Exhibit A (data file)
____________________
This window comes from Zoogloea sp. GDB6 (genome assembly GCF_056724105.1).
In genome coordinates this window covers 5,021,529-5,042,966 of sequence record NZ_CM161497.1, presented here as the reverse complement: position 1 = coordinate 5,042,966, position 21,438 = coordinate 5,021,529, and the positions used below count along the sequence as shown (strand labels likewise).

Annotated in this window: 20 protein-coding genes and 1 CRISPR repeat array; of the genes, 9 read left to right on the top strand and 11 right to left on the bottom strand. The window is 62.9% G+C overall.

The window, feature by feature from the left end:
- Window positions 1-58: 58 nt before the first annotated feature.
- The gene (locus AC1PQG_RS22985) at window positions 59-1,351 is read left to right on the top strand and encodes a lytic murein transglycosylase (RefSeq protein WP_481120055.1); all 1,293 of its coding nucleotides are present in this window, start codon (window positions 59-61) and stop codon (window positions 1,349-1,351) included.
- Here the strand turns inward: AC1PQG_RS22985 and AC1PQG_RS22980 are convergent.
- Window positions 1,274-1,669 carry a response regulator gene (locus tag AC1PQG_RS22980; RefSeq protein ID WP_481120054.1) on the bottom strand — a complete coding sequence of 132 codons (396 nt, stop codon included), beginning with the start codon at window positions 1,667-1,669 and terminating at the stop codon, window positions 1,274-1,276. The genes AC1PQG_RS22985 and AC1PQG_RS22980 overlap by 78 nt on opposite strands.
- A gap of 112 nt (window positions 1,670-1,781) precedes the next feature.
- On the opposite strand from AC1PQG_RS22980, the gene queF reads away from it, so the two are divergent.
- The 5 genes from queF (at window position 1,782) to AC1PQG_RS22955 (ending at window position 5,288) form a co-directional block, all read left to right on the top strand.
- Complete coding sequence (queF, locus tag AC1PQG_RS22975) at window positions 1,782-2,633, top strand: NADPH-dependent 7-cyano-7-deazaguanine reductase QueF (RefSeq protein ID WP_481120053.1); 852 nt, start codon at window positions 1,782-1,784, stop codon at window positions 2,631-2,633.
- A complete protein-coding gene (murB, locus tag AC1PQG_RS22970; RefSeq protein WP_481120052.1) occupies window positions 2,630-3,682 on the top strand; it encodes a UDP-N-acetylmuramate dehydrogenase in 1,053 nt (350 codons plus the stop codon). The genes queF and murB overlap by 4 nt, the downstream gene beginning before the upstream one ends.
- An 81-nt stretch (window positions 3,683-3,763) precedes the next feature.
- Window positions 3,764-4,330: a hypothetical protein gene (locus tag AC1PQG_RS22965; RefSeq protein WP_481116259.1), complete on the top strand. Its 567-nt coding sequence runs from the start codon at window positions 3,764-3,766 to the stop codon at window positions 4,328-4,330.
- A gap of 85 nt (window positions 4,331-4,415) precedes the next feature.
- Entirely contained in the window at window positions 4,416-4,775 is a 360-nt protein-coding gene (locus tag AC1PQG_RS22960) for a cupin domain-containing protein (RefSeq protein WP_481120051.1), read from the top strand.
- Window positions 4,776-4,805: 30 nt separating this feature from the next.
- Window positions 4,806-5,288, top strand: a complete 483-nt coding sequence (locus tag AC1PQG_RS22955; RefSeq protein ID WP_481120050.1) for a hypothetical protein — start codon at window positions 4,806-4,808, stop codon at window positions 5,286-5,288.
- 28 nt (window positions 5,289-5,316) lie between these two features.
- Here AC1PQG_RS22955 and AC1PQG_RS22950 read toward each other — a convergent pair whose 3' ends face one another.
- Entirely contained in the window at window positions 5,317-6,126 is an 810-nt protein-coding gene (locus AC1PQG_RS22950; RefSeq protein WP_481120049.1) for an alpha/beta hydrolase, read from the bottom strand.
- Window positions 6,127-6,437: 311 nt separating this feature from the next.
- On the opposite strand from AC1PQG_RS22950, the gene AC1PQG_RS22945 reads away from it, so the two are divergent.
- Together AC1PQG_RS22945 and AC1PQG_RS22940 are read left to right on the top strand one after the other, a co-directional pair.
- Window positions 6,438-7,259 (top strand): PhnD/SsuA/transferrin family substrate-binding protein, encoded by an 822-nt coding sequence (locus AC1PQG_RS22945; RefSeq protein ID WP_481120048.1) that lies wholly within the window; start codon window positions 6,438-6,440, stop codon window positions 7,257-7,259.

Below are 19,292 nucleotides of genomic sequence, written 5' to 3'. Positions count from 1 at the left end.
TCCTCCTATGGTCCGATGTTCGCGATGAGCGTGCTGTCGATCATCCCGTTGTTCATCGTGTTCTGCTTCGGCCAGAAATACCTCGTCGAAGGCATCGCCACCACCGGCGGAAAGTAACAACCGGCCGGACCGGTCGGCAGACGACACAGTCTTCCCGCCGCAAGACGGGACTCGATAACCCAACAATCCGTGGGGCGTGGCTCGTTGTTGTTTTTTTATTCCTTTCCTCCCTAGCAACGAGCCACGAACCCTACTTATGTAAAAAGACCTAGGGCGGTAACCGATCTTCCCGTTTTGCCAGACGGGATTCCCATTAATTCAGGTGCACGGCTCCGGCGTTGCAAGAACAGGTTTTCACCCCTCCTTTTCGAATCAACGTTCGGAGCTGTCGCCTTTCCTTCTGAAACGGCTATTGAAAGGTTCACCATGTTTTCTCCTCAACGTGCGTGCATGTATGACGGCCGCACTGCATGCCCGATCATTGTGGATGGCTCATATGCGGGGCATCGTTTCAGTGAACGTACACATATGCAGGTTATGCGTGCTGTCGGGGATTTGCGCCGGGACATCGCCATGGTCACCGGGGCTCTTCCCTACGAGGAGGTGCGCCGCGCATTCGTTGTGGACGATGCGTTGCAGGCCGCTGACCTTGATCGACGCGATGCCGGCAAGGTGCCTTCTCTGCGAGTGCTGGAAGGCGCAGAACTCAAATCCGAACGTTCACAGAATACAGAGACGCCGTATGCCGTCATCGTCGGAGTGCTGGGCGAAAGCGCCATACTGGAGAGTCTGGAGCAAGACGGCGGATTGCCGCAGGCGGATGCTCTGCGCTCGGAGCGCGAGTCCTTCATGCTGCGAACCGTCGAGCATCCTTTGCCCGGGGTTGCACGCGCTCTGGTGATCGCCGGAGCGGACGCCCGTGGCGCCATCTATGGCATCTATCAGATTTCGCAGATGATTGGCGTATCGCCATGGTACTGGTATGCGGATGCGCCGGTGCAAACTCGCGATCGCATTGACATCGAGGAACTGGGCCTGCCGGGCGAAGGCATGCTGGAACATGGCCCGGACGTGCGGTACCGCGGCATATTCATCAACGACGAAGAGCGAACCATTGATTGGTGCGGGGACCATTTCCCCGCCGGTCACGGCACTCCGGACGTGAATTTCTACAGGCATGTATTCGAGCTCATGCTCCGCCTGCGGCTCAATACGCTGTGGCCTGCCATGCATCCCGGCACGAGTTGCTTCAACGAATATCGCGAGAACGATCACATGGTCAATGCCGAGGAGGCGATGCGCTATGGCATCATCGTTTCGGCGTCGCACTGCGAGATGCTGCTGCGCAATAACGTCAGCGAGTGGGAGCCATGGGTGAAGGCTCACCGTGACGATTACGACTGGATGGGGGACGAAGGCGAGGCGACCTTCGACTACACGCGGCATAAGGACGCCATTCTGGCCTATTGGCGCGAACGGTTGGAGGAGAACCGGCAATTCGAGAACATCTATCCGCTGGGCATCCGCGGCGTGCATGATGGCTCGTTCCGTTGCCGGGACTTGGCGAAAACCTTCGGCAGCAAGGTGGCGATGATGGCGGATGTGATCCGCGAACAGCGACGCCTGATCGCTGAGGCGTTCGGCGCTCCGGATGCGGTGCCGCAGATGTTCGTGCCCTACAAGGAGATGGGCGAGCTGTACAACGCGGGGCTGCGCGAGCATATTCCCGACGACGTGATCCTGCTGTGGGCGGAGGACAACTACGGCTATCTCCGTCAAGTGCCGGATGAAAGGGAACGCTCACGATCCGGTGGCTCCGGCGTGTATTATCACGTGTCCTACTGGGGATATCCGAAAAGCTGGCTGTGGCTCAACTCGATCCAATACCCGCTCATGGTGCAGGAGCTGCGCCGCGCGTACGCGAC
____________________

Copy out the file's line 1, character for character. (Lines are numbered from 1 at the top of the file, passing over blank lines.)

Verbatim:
This window comes from Zoogloea sp. GDB6 (genome assembly GCF_056724105.1).